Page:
Jean Nguza Karl-i-Bond

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Jean Nguza Karl-i-Bond (1938-July 27, 2003) was a prominent Zairian politician who served twice as Prime Minister of Zaire (August 27, 1980-April 23, 1981 and November 25, 1991-August 15, 1992), as foreign minister three times (1972-1974, 1976-1977, and 1979-1980), and as Zaire's ambassador to Washington once (for two years, starting in 1986). For a time in the 1970s, he was political director of the MPR, the country's only legal political party.

However, in 1977, he fell out of favor with President Mobutu Sese Seko, was accused of high treason, and was sentenced to death. According to Nguza, Mobutu personally threatened to shoot him. Many believe that Nguza's sole crime was having been mentioned in the foreign press (during the first Shaba invasion) as a possible successor to Mobutu. During his interrogation, he was subjected to torture which included: the insertion of a metal tube into his penile shaft, through which jets of air were introduced, causing the blood vessels to rupture; and the application of electrical shocks to his testicles. The torture is said to have left him impotent. Shortly afterwards, his sentence was commuted, and, after receiving a presidential pardon, he was named Prime Minister in 1979.

In 1981, he fled into exile, testified against Mobutu in front of U.S. Congress hearings, and outlined, in graphic detail, how Mobutu stole hundreds of millions of dollars from the country's treasury and deposited it in foreign banks. He even wrote a book, titled Mobutu ou l'Incarnation du Mal Zairois, which was highly critical of the regime. Even so, Mobutu forgave him, invited him back home, and appointed him as ambassador to Washington.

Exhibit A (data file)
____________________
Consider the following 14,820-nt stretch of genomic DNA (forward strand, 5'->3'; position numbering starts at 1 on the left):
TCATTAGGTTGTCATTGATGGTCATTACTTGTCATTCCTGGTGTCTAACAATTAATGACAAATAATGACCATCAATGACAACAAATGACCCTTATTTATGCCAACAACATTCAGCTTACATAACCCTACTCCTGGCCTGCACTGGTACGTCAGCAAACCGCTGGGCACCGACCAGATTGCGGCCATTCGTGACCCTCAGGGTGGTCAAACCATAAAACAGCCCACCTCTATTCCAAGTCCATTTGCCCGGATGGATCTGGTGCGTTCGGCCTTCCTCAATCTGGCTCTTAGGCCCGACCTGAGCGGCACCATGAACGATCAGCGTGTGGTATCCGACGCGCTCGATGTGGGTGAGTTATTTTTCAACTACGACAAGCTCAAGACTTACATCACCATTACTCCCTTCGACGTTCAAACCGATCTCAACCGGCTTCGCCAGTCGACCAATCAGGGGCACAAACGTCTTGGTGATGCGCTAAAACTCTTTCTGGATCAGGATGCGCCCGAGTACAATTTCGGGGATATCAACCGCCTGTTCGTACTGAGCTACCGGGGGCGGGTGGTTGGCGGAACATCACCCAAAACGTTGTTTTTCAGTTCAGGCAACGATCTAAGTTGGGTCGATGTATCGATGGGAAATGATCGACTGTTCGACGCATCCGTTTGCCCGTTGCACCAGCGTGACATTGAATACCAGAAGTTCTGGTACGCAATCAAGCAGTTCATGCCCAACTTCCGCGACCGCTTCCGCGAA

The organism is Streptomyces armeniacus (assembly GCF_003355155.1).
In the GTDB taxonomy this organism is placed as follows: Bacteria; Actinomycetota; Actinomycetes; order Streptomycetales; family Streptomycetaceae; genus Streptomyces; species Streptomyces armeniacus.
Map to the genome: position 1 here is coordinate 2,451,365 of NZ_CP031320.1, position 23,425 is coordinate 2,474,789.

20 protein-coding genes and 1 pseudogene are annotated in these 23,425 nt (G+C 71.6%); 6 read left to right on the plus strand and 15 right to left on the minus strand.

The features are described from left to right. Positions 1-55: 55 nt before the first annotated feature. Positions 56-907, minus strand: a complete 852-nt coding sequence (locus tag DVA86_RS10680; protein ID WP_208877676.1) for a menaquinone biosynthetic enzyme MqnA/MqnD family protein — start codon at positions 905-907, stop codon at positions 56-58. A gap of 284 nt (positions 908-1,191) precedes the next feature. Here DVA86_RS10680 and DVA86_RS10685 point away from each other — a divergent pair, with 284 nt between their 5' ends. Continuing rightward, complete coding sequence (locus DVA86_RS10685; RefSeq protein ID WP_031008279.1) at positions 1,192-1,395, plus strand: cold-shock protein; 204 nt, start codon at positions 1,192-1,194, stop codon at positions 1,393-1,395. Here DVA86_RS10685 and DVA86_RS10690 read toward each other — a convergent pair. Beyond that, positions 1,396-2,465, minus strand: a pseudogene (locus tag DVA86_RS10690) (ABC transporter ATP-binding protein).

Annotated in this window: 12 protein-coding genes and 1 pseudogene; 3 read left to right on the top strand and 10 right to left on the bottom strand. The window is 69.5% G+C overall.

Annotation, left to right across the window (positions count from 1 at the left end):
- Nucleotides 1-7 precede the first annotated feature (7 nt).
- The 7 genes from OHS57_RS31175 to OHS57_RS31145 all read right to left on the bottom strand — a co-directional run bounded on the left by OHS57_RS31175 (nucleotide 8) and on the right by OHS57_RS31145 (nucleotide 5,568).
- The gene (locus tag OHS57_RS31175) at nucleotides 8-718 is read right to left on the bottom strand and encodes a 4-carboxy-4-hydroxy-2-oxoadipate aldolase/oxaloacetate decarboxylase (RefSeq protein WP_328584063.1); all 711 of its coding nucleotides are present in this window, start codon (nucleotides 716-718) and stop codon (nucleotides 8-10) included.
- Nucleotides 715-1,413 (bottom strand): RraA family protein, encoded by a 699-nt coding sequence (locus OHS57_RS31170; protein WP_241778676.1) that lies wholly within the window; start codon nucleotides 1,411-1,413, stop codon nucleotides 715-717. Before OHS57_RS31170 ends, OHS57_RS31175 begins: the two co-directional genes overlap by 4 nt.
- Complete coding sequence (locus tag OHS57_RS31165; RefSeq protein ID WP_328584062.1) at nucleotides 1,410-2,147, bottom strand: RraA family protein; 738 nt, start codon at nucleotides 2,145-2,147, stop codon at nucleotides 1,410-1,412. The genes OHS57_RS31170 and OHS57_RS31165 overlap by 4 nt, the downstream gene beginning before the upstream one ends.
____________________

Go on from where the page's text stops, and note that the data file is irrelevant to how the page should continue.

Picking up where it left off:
After the proclamation of the Third Republic, and the subsequent legalization of opposition parties in 1990, Nguza started his own party, the Union des Fédéralistes et des Républicains Indépendants (French: Union of Federalists and Independent Republicans). He later replaced Étienne Tshisekedi as Prime Minister, after Tshisekedi tried to block Mobutu from accessing cash at the central bank. Nguza was regarded by other members of the Sacred Union (of which his party was a member) as a "traitor" because of this, and he subsequently left the Sacred Union. His party formed a new coalition, the Alliance of Patriotic Forces, which was committed to political reform but rejected "extremist" stances. The relationship between Tshisekedi and Nguza deteriorated considerably, and armed clashes, many taking on ethnic dimensions and resulting in considerable loss of life, broke out between their respective supporters, further contributing to the instability and chaos prevalent in the country.

Nguza died in 2003.


[edit] Trivia

Nguza was a nephew of the former Katangan leader, Moise Tshombe.

[edit] Works cited

[edit] Books

  • Harden, Blaine. Africa: Dispatches from a Fragile Continent. Houghton Mifflin Company. ISBN 0395597463
  • Meredith, Martin. The Fate of Africa: From the Hopes of Freedom to the Heart of Despair, a History of Fifty Years of Independence. Public Affairs. ISBN 1586482467
  • Nguza Karl-i-Bond, Jean. Mobutu ou l'Incarnation du Mal Zairois. Bellew Publishing Co Ltd. ISBN 0860361977
  • Wrong, Michela. In The Footsteps of Mr. Kurtz: Living on the Brink of Disaster in Mobutu's Congo. Perennial. ISBN 0-06-093443-3
  • Young, Crawford, and Thomas Turner. The Rise and Decline of the Zairian State. University of Wisconsin Press. ISBN 029910110X

[edit] External links

Jean Nguza Karl-i-Bond

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